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Ginsburg Laments Increasingly Partisan Nature of Judicial Confirmations

September 10, 2019 by Dan McCue
Associate Justice of the Supreme Court Ruth Bader Ginsburg appears at Adas Israel Congregation on Feb. 1, 2018 in Washington, D.C. (Ron Sachs/CNP/Zuma Press/TNS)

WASHINGTON – In the latest of a series of public appearances since her recent bout with cancer, U.S. Supreme Court Justice Ruth Bader Ginsburg lamented the increasingly partisan nature of judicial confirmations.

“Things have changed, and it shows up on both sides of the aisle,” Ginsburg told a crowd at the University of Chicago Monday.

“I don’t know what it will take, but we really should get back to the way it was when people were examining the qualifications for someone to be a judge rather than try to guess how they would vote on contentious cases,” she said.

Ginsburg pointed to the confirmations of Chief Justice John Roberts and Justices Sonia Sotomayor and Elena Kagan as examples of the changing times.

Roberts, who was nominated to serve on the high court by President George W. Bush, was confirmed by a 78-22 vote in 2005.

While he was unanimously supported by Republicans, receiving 55 votes from GOP lawmakers, he also received 22 votes from Democrats and one vote from an Independent. Twenty-two Democrats voted no.

The Senate confirmed Sonia Sotomayor to be an associate justice of the Supreme Court on August 6, 2009, by a vote of 68–31.

The Senate was composed of 58 Democrats, 2 independents who caucused with the Democrats, and 40 Republicans at the time. Thirty-one Republicans voted against her.

Justice Elena Kagan’s nomination was confirmed by a 63–37 vote in the Senate on August 5, 2010. The make-up of the Senate was the same as when Sotomayor was nominated, only this time, 36 Republicans voted against Kagan.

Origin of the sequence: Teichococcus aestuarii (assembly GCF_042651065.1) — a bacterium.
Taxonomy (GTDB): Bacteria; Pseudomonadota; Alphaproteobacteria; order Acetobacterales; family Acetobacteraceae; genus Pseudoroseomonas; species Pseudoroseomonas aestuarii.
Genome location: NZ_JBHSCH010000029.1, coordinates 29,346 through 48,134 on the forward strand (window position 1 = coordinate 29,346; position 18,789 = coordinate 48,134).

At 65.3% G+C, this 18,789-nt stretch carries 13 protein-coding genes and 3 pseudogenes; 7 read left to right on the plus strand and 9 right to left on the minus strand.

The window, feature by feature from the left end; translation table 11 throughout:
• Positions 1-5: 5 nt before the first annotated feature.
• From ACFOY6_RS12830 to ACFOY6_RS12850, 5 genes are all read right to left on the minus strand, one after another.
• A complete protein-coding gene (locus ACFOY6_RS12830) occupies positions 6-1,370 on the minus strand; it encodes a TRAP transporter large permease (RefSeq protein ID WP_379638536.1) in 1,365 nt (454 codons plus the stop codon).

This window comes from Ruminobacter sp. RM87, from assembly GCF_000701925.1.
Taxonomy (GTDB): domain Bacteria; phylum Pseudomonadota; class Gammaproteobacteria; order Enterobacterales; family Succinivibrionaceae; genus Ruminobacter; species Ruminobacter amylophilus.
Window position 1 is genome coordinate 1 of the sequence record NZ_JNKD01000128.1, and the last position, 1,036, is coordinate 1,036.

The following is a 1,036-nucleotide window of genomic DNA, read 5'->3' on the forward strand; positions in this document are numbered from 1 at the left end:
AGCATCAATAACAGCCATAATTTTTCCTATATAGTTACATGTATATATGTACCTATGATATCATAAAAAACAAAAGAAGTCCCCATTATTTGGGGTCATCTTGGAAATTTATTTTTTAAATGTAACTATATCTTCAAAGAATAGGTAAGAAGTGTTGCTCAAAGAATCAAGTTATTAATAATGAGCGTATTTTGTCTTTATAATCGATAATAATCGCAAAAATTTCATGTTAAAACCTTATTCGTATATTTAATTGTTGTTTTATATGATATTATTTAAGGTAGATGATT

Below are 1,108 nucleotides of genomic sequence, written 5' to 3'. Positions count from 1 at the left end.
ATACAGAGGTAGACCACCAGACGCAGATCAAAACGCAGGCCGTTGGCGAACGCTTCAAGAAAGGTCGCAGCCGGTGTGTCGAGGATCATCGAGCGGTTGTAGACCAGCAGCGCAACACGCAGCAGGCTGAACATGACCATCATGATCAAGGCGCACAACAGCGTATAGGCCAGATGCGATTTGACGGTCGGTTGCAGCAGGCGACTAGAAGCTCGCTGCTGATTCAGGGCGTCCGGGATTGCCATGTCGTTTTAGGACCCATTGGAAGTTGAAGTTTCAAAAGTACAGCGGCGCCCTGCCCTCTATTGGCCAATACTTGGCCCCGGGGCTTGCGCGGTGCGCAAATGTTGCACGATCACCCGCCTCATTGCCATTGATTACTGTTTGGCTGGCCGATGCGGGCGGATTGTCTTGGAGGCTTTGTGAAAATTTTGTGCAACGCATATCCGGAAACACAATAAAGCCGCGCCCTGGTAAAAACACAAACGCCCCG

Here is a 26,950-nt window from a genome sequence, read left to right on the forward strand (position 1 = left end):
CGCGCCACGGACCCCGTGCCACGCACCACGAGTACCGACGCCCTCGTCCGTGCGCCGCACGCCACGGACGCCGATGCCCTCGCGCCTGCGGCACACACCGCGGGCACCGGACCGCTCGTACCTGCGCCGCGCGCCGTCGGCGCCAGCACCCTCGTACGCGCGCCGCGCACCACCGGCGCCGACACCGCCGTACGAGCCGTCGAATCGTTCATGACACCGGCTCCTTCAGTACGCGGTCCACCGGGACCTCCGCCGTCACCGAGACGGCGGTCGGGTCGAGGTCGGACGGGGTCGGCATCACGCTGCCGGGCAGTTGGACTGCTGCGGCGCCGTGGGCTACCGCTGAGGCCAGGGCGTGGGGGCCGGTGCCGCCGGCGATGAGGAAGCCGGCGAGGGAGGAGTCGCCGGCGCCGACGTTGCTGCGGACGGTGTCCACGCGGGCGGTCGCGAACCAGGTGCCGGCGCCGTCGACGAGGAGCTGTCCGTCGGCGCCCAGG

Ginsburg herself was confirmed in 1993, by a 96-3 vote in the Senate.

Though she did not mention them, the partisan divide on Supreme Court nominees has grown even more pronounced since the election of President Donald Trump.

His first Supreme Court nominee, Neil Gorsuch, was confirmed by a 54–45 vote in the Senate on April 7, 2017, with all Republicans and three Democrats voting in his favor.

On Oct. 6, 2018, the Senate voted 50-48 — on a Saturday — to confirm Justice Brett Kavanaugh, with all 49 Republicans voting yes and 48 Democrats voting no. Sen. Joe Manchin of West Virginia was the lone Democrat to cross party lines and vote in favor of the nominee.

The justice appeared at the University of Chicago to receive the 2019 Harris Dean’s Award—given annually to an exceptional leader who has championed analytically rigorous, evidence-based approaches to policy, and who is an example for the next generation of policy leaders and scholars.

During her visit to the campus, she appeared onstage with Katherine Baicker, dean of the Harris School of Public Policy, before about 400 people.

Ginsburg was treated for pancreatic cancer in August. She has had several health setbacks over the years, including an additional three cases of cancer. Ginsburg also fell in her office in 2018 and fractured three ribs.

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